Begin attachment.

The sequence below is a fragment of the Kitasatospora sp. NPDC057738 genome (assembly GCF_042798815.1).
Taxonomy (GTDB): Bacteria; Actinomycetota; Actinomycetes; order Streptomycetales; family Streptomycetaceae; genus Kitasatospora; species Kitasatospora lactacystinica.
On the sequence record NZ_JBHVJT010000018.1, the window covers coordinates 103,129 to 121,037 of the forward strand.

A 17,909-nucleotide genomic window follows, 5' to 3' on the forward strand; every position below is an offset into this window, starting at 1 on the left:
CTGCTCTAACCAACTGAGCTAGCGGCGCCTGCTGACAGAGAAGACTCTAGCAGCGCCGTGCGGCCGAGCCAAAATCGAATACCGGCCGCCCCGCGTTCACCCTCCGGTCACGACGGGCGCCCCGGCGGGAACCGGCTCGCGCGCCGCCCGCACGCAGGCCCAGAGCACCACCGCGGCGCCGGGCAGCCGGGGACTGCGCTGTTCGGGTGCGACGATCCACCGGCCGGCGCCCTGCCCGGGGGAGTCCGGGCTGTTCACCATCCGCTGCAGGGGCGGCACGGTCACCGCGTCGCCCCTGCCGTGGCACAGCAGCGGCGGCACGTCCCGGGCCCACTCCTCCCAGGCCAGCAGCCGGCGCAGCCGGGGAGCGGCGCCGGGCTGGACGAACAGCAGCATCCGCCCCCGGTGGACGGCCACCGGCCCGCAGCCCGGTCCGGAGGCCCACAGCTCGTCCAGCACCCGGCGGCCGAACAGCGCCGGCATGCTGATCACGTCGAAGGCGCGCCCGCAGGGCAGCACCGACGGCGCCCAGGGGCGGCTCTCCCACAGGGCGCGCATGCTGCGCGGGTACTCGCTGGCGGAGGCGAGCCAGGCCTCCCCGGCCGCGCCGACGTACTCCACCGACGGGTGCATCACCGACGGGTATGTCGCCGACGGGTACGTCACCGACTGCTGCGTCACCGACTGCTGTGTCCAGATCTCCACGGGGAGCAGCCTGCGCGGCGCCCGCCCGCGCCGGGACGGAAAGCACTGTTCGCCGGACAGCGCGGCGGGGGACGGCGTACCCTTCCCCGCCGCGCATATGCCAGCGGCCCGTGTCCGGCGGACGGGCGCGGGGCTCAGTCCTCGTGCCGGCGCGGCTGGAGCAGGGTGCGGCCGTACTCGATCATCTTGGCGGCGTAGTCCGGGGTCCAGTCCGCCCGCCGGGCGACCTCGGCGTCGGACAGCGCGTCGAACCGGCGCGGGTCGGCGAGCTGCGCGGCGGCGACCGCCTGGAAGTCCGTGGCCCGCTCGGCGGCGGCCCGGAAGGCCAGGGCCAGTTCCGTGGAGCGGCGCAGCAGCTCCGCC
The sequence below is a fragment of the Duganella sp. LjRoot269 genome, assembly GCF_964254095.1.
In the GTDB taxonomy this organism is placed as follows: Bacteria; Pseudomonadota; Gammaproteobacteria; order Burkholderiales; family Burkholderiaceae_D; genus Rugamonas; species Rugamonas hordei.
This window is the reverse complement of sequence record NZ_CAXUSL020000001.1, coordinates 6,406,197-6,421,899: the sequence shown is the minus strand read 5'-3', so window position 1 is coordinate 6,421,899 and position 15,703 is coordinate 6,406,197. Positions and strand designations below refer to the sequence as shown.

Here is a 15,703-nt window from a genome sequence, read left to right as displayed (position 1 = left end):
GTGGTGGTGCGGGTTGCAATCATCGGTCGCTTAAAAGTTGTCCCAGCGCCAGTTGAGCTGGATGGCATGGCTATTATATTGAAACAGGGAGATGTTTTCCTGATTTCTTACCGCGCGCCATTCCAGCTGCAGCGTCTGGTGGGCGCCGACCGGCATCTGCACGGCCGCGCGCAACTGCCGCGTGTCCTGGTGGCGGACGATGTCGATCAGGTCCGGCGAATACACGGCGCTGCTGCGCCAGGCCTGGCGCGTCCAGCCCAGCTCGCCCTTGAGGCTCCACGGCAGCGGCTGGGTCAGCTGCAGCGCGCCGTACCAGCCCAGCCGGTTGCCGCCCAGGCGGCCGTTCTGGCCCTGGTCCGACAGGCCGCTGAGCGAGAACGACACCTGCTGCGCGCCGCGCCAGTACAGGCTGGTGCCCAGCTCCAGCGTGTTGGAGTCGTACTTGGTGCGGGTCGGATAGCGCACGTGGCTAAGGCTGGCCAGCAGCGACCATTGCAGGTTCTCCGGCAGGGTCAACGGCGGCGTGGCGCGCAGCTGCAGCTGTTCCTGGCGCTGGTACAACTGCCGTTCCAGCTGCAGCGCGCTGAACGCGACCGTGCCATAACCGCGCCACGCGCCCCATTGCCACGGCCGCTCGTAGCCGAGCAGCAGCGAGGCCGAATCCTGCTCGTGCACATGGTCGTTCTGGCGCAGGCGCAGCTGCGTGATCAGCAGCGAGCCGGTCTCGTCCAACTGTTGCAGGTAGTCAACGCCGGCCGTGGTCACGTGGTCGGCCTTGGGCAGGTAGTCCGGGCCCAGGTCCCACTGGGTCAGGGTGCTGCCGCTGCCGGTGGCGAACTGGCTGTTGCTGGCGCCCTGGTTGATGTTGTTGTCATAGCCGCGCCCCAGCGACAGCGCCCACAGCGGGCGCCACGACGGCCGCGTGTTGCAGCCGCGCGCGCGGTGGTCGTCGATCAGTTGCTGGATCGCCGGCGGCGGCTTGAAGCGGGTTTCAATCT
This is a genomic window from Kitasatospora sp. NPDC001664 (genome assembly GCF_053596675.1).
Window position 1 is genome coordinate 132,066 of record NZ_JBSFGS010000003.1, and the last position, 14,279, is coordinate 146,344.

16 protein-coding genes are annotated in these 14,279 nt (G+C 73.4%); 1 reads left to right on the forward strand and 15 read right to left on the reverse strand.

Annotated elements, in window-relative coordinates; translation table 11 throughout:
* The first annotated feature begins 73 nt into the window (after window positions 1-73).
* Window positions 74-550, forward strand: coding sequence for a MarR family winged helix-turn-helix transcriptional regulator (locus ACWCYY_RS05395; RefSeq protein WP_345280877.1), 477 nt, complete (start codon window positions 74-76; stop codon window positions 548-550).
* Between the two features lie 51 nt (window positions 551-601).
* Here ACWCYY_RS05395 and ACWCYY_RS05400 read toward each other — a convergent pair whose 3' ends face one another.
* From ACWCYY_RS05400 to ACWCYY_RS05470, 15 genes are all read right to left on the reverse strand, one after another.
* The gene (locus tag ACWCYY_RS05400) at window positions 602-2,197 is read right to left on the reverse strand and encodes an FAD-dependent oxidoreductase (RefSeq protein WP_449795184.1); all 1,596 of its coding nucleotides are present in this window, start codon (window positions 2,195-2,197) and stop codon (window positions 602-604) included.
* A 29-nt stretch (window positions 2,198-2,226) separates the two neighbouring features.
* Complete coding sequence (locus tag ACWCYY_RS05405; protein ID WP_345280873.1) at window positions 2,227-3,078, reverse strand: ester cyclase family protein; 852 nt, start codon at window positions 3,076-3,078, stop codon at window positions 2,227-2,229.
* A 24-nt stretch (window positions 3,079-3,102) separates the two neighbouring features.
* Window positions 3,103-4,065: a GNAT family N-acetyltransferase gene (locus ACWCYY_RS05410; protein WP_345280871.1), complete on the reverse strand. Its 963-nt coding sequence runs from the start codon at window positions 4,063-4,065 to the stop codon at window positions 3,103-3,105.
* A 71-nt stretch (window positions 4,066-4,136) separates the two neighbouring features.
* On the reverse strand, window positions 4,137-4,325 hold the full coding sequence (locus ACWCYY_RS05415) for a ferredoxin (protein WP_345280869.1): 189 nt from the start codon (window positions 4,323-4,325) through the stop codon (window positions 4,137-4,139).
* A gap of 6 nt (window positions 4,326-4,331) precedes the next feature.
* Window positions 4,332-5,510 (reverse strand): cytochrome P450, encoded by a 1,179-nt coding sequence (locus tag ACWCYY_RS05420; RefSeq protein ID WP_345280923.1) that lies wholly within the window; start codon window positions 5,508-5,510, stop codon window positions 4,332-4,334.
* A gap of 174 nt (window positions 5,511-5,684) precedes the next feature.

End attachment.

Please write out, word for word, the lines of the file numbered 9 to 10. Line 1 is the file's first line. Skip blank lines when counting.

Here is a 15,703-nt window from a genome sequence, read left to right as displayed (position 1 = left end):
GTGGTGGTGCGGGTTGCAATCATCGGTCGCTTAAAAGTTGTCCCAGCGCCAGTTGAGCTGGATGGCATGGCTATTATATTGAAACAGGGAGATGTTTTCCTGATTTCTTACCGCGCGCCATTCCAGCTGCAGCGTCTGGTGGGCGCCGACCGGCATCTGCACGGCCGCGCGCAACTGCCGCGTGTCCTGGTGGCGGACGATGTCGATCAGGTCCGGCGAATACACGGCGCTGCTGCGCCAGGCCTGGCGCGTCCAGCCCAGCTCGCCCTTGAGGCTCCACGGCAGCGGCTGGGTCAGCTGCAGCGCGCCGTACCAGCCCAGCCGGTTGCCGCCCAGGCGGCCGTTCTGGCCCTGGTCCGACAGGCCGCTGAGCGAGAACGACACCTGCTGCGCGCCGCGCCAGTACAGGCTGGTGCCCAGCTCCAGCGTGTTGGAGTCGTACTTGGTGCGGGTCGGATAGCGCACGTGGCTAAGGCTGGCCAGCAGCGACCATTGCAGGTTCTCCGGCAGGGTCAACGGCGGCGTGGCGCGCAGCTGCAGCTGTTCCTGGCGCTGGTACAACTGCCGTTCCAGCTGCAGCGCGCTGAACGCGACCGTGCCATAACCGCGCCACGCGCCCCATTGCCACGGCCGCTCGTAGCCGAGCAGCAGCGAGGCCGAATCCTGCTCGTGCACATGGTCGTTCTGGCGCAGGCGCAGCTGCGTGATCAGCAGCGAGCCGGTCTCGTCCAACTGTTGCAGGTAGTCAACGCCGGCCGTGGTCACGTGGTCGGCCTTGGGCAGGTAGTCCGGGCCCAGGTCCCACTGGGTCAGGGTGCTGCCGCTGCCGGTGGCGAACTGGCTGTTGCTGGCGCCCTGGTTGATGTTGTTGTCATAGCCGCGCCCCAGCGACAGCGCCCACAGCGGGCGCCACGACGGCCGCGTGTTGCAGCCGCGCGCGCGGTGGTCGTCGATCAGTTGCTGGATCGCCGGCGGCGGCTTGAAGCGGGTTTCAATCT